About a year ago, Paul Hadfield and The McCoys was basically unknown on the Chattanooga club scene. Friday night, they helped kick off the opening night of the city's biggest music festival.
The significance of that twist of fate wasn't lost on them. Even 20 minutes before his 6 p.m. downbeat on the Volkswagen Stage, the Southern-fried roots rock quartet's front man was still mulling over the possibilities inherent to playing Riverbend.
"Just the opportunity to be in front of a crowd potentially that big is a big thing," Hadfield said. "To go from no one knowing who we were to having this opportunity is a big leap. More than anything, it's a great, great chance."
Since April, Hadfield and his bandmates -- Keith Chastain (guitar), Stephen Hare (bass) and Daniel Hooker (drums) -- have been applying a mirror polish to a 60-minute set of roots-rock songs. Despite the potential to reach hundreds, perhaps thousands of potential new fans, however, their main concern was the overcast skies that had loomed over the city all day.
"I don't feel any apprehension. The only thing I worry about is whether it will rain and scare people off," Hadfield said, laughing. Behind him, a few dozen people milled about at the foot of the stage, including his parents, Donna and Randy Hadfield, who drove down to see him from his former hometown of Paducah, Ky.
After a brief prayer and with a high-five to his son, Logan, 4, and his daughter, Sophie, 8, Hadfield took the stage. Once he'd affixed a coyote tail to his guitar and tied his red bandana around the mic stand, they kicked things off.
According to Friends of the Festival talent assistant Bob Payne, about 40 percent of the 82 acts scheduled to play Riverbend this year come from within 50 miles of Chattanooga.
Payne is in charge of booking acts for the Volkswagen Stage, the stage featuring mostly local talent situated on the lawn between the gates at Power Alley and Chestnut Street. Every year, he receives about 300 demo tapes from local artists clamoring for a chance to play the festival, but he said he almost always takes the time to see them at a live show before pulling the trigger on a booking.
Some of Payne's selections are no-brainer decisions made after seeing a band win over the public through competitions such as the Road to Nightfall battle of the bands or another popular-vote event.
In the case of Hadfield and The McCoys, Payne said they caught his attention last summer through a show during the final round of the Texaco Country Showdown at Rhythm & Brews on Market Street. Although they didn't win the event, Payne immediately offered Hadfield the opening time slot. The second and final VW Stage booking Friday went to Project Illumination, another Texaco Country Showdown finalist.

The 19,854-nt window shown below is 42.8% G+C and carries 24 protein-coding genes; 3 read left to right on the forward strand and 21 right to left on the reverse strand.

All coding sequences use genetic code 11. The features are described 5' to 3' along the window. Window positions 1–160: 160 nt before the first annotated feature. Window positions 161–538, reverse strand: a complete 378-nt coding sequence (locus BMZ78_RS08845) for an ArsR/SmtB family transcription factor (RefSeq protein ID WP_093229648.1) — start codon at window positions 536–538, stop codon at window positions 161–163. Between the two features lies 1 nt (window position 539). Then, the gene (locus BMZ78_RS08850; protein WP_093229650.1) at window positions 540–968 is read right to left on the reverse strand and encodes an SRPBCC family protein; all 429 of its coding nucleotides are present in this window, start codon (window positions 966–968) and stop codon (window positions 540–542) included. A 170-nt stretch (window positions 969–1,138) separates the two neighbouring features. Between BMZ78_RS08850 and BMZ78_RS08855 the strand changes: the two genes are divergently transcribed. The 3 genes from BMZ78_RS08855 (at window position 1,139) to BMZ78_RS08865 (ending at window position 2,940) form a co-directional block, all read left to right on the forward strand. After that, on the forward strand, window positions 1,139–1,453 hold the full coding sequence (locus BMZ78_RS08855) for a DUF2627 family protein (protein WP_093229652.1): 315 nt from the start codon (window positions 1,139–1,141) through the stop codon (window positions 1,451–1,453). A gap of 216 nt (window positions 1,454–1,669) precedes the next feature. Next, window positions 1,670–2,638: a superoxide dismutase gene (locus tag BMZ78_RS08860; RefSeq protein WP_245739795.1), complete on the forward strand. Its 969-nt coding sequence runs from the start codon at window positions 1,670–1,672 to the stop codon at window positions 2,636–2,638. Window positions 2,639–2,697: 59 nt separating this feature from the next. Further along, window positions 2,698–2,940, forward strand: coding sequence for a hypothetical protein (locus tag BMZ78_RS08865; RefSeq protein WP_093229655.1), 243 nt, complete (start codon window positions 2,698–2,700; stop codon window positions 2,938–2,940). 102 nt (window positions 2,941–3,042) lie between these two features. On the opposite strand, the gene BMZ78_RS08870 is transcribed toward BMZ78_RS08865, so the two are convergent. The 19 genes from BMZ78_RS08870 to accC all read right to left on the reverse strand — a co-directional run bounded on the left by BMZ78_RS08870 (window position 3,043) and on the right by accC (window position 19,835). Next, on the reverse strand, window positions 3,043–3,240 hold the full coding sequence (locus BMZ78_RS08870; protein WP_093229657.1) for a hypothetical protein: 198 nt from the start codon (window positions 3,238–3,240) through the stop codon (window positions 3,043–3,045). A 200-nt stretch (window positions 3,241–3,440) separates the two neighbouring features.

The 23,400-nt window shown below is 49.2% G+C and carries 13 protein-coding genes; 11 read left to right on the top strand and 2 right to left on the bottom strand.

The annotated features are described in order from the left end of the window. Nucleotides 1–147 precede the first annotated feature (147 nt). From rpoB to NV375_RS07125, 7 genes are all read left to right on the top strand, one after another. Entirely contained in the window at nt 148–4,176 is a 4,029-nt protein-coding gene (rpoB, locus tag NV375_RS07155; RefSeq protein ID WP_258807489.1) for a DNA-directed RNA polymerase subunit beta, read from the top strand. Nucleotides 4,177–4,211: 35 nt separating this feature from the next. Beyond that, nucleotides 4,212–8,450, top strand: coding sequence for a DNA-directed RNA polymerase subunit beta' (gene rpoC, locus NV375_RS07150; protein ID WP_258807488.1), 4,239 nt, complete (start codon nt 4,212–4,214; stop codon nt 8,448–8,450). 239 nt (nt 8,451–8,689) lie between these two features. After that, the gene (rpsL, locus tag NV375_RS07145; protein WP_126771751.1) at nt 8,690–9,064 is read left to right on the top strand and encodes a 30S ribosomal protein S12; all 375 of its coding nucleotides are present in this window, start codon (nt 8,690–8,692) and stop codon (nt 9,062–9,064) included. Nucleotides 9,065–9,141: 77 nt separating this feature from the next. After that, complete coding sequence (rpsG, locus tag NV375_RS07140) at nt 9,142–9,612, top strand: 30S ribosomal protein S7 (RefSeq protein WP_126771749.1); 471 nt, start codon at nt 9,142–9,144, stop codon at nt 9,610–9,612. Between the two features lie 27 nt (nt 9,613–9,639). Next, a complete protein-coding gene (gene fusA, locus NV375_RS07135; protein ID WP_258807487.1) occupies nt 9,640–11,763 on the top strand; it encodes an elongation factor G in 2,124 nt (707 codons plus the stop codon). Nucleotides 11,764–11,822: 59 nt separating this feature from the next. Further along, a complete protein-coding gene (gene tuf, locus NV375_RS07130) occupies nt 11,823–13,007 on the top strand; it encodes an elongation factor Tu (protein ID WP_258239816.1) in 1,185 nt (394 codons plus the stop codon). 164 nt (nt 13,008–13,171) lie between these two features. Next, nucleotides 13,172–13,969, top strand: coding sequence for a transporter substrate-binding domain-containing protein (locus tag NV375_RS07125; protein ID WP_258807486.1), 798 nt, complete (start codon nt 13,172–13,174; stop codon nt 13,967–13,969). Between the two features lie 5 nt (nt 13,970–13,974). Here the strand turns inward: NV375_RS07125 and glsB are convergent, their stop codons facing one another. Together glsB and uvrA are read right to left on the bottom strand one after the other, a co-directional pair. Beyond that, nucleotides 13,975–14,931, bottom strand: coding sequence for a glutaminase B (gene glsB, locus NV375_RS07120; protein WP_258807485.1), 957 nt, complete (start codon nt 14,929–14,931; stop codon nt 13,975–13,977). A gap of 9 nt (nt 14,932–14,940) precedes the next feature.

On average Payne says Riverbend pays local bands about $100 per musician, about equivalent to what they would earn by playing a local club, but the potential rewards of playing for an hour on the riverfront can't be measured with a dollar sign alone.
"When they come here, we give them the very best equipment and sound guys and techs," he said. "That's the time that they probably sound the best. We try to make them feel important."
On Wednesday, Travis Kilgore will perform on the VW Stage as the bassist with local pop band Amber Fults and The Ambivalent Lovers. The show marks Kilgore's third Riverbend appearance, and he said the experience of playing the festival is rewarding on many levels.
"I always look forward to it," Kilgore said. "I think it's a boon to local musicians. The crew is about [your show], the back line is nice, the equipment is nice and the stage doesn't feel like it's going to collapse under me."
And this year, he said, he and his bandmates are determined to make the most of the opportunity.
"This year, we get to open before Boston and give them a really high bar to meet," he added, laughing. "We want people to leave going, 'Boston, who?'"
By the time Hadfield and his compatriots wrapped up their set, the crowd fronting the VW Stage had swollen to several hundred onlookers, including early Coke Stage arrivals who turned their chairs around to listen.
With the last notes of "So Long, So Wrong" still ringing in the air and the sheen of sweat still glistening on his face, Hadfield said the months of prep were worth the hassle.
And the legions of fans they expected to reach?
"Realistically, I think it worked out pretty well," Hadfield said, laughing. "You always dream kind of crazy, but it's about what I expected to see.
"We definitely put some sweat equity into it. I'd do it again tonight."
Casey Phillips at email@example.com or 423-757-6205. Follow him on Twitter at @PhillipsCTFP.